My Little Girl
My Little Girl
My little girl has all the potential. All of it. I see it so clearly, the way the razor-straight strands of her auburn hair hang on the wind as she runs with resolve, chasing her younger brother, Lucas, beneath the slides. The shine in her green eyes as she narrows in on a potential trap, pinning him to a corner of the sandbox butted up against a pair of cinder block walls, leaving the boy zero chance of escape. Even when she grabs ahold of him and tickles him until he’s reduced to tearful pleas, there’s a dark edge to her laugh.
“Honey, we need to go,” I say.
I wish it weren’t true. The sky here is so beautiful. So blue and pure with occasional cotton-like strands of clouds floating listlessly by. As I sit on an uncomfortable wooden park bench, an old elm reaches over me like a shield whose only job is to protect me from a sunburn.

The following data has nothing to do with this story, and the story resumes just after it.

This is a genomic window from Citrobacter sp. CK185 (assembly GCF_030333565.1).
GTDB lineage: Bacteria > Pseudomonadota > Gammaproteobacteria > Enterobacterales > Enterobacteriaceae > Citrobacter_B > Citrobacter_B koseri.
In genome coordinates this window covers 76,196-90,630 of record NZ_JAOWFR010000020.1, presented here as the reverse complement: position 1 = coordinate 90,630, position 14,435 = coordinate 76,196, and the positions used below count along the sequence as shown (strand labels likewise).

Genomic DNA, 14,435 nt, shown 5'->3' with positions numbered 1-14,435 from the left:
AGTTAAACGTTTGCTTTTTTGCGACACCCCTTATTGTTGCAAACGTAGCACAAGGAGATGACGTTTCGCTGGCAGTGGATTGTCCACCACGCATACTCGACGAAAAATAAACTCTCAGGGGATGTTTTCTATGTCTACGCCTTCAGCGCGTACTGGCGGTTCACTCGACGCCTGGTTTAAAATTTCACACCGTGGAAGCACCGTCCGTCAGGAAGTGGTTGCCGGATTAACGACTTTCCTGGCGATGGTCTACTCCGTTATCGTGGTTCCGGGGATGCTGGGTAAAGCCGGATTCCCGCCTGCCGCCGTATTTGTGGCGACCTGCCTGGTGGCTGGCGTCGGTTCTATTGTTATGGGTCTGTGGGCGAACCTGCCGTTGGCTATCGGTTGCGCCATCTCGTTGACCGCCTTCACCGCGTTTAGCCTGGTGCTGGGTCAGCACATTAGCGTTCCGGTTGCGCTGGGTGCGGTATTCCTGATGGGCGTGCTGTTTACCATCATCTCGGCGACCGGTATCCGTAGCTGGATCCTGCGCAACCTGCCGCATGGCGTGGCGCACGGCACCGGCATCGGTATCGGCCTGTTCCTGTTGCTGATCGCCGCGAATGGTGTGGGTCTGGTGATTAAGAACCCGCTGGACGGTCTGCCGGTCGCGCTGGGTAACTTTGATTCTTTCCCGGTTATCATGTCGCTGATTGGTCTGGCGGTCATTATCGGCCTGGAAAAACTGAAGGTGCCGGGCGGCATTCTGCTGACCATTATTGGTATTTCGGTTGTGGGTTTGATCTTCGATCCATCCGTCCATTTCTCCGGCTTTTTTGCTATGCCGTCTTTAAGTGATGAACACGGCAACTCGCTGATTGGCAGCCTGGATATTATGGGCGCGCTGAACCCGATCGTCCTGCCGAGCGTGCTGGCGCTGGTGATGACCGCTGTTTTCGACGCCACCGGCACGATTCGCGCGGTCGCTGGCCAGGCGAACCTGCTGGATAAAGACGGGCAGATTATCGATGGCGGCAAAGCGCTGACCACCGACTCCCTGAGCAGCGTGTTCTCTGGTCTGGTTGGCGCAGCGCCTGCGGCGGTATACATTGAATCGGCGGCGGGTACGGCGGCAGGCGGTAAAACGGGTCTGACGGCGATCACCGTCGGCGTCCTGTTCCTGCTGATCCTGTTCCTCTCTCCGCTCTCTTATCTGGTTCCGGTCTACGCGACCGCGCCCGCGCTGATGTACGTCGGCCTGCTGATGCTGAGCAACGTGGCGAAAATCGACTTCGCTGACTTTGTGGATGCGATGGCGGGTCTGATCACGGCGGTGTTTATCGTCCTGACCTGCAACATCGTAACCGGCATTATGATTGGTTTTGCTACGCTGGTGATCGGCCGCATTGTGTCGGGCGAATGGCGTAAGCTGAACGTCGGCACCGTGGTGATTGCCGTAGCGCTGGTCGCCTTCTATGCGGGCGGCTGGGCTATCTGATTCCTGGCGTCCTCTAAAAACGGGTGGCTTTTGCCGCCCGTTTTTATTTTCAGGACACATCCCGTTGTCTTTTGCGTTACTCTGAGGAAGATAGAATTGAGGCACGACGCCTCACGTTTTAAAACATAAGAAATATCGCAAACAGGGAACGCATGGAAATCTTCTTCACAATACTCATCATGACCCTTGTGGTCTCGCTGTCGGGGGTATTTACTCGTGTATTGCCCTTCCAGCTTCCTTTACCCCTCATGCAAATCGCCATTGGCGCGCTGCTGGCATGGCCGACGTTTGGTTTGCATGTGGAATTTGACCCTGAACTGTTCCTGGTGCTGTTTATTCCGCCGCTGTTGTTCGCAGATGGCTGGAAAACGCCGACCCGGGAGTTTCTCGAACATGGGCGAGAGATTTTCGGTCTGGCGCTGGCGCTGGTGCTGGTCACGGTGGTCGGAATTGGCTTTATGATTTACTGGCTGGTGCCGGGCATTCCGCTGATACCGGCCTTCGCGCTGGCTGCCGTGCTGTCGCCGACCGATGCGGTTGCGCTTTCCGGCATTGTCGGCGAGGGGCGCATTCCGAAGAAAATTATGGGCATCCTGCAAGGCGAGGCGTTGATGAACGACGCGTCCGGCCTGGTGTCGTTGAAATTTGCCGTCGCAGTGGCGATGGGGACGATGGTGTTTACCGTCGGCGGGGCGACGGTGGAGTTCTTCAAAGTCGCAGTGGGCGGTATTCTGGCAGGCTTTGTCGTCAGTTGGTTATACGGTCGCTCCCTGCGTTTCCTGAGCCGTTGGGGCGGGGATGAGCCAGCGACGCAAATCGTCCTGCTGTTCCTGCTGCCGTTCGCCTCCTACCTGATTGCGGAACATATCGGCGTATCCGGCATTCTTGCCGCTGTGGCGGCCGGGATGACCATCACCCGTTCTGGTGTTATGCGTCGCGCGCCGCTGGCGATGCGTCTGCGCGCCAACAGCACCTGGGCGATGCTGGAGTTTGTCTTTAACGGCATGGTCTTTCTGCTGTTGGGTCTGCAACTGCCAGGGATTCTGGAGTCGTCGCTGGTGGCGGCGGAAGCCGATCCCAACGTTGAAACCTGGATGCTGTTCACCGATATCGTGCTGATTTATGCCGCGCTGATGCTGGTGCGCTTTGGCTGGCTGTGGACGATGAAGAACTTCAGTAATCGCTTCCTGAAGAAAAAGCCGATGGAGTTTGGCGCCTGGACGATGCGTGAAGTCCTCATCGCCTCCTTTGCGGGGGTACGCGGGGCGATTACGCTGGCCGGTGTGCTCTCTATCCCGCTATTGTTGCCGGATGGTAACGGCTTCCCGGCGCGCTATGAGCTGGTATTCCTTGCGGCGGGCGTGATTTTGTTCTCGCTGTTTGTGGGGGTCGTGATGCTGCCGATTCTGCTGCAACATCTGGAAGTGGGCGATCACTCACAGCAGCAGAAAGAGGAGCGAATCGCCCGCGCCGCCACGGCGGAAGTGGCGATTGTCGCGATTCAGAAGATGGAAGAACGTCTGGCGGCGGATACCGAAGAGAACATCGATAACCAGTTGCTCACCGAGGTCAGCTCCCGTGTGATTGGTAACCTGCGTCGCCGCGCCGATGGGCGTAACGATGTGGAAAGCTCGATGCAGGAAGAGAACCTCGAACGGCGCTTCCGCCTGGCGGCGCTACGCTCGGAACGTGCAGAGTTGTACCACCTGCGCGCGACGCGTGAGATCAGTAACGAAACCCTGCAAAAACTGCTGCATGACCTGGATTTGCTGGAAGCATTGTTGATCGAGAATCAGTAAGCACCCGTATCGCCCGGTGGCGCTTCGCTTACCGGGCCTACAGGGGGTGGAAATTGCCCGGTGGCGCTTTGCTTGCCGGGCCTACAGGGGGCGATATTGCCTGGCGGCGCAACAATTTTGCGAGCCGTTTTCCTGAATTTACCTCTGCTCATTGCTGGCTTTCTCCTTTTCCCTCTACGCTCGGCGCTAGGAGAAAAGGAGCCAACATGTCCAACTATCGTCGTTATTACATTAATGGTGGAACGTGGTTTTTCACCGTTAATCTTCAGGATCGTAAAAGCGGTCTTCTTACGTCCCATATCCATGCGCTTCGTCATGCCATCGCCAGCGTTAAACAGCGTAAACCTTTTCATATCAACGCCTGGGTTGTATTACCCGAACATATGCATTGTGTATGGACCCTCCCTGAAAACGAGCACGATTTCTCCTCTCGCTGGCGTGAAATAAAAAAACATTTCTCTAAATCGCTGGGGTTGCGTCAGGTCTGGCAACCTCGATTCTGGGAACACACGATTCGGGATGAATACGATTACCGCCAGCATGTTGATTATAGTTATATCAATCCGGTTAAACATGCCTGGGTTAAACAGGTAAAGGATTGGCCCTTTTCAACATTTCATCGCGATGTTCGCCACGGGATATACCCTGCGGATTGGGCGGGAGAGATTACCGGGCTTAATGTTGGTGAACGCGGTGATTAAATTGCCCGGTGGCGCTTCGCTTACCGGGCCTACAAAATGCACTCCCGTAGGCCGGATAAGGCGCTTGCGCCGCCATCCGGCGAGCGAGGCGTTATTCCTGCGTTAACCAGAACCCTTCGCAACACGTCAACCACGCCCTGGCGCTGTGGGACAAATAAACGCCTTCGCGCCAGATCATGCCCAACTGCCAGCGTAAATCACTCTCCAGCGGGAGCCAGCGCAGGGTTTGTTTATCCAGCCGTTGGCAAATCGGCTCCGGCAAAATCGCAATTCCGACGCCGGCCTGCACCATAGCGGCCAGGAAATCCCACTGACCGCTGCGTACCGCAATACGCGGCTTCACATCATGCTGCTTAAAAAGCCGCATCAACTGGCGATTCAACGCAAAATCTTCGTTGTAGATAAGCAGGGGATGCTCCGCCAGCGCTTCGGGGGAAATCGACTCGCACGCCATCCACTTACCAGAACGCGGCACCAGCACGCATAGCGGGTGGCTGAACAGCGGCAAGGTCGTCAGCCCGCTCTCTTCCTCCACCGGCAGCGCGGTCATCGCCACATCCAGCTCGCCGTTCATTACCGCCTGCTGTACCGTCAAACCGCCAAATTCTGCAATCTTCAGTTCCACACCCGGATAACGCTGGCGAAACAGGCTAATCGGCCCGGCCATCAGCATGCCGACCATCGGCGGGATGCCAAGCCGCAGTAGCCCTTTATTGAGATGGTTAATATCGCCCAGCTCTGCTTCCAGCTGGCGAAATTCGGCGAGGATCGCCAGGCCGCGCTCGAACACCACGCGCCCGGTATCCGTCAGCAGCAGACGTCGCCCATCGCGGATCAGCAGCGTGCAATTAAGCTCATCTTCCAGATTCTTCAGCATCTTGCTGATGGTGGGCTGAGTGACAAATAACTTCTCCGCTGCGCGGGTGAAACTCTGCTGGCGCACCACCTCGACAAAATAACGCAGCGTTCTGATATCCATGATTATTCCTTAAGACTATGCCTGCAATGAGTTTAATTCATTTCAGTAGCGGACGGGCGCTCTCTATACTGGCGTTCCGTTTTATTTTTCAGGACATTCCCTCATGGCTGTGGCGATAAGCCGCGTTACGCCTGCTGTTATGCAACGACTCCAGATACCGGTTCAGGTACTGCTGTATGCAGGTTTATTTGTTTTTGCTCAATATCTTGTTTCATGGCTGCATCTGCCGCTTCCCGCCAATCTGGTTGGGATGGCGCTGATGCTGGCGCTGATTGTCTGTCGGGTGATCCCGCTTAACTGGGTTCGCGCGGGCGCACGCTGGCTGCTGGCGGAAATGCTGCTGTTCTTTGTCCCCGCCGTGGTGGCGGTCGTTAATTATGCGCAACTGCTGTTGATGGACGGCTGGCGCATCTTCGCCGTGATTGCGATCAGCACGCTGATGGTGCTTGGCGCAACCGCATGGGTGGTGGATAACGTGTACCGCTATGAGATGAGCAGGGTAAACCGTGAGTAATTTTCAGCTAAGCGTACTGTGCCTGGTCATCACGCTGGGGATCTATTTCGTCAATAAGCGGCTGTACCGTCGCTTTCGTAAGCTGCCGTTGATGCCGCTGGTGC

My little girl screams in frustration as she turns to me, giving Lucas the chance to sneak past her. He hops onto my lap and wraps his arms around my neck, leaving grains of sand on my pants and drops of drool on my collar. He’s breathing heavily in my ear and smells of kid-sweat.
“Dad!” she yells.
If feeling my little boy’s flesh pressed against mine once again is not a miracle, it’s damn close to miraculous.
“Honey,” I say. “Time’s up.”
She groans as she ambles toward the pink-and-baby blue backpack sitting beside me. With a long fin descending from the bottom, it’s designed to make its wearer look like a mermaid. Sliding her arms through its straps, she refuses to look at me.
I wish we could stay here forever. I wish I didn’t have to go through with it.
Killing my little girl is going to be the hardest thing I’ll ever have to do in my life.
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